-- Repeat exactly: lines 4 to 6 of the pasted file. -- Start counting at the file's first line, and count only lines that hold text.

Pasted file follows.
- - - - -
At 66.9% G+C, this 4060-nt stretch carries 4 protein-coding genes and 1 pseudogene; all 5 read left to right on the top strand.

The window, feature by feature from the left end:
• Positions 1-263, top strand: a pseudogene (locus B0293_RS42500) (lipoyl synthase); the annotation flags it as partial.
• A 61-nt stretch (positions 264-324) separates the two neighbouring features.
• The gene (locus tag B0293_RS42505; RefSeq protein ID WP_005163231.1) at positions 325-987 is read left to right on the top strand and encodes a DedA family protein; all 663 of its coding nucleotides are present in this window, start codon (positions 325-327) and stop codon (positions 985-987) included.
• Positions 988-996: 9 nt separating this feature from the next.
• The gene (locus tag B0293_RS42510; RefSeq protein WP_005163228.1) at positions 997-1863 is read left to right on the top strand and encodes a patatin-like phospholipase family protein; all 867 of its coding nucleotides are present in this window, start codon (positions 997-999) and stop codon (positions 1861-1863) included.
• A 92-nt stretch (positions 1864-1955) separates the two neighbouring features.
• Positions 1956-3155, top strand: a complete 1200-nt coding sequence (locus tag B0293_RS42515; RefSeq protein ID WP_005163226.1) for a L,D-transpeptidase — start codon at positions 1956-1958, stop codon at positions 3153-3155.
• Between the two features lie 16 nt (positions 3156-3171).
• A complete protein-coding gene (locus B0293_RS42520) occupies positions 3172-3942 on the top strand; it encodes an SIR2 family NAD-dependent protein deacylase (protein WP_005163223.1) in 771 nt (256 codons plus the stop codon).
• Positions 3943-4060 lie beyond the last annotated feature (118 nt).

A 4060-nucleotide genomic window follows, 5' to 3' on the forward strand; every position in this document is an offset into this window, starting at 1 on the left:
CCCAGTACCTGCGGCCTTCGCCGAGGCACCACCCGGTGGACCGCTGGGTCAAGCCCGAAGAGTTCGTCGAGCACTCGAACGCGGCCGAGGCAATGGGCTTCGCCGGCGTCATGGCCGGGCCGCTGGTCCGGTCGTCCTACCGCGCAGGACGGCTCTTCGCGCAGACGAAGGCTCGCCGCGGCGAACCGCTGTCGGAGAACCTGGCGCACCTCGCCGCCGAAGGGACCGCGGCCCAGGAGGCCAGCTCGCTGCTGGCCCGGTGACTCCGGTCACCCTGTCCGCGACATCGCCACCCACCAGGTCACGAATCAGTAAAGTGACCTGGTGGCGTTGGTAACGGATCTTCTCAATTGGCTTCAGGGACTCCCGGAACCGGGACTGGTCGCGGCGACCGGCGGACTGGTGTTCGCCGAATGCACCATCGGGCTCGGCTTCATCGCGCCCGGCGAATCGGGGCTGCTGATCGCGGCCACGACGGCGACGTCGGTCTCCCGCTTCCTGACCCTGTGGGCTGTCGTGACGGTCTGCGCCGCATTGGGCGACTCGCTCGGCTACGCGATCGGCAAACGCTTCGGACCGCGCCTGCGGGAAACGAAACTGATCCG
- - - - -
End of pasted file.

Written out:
• A 61-nt stretch (positions 264-324) separates the two neighbouring features.
• The gene (locus tag B0293_RS42505; RefSeq protein ID WP_005163231.1) at positions 325-987 is read left to right on the top strand and encodes a DedA family protein; all 663 of its coding nucleotides are present in this window, start codon (positions 325-327) and stop codon (positions 985-987) included.
• Positions 988-996: 9 nt separating this feature from the next.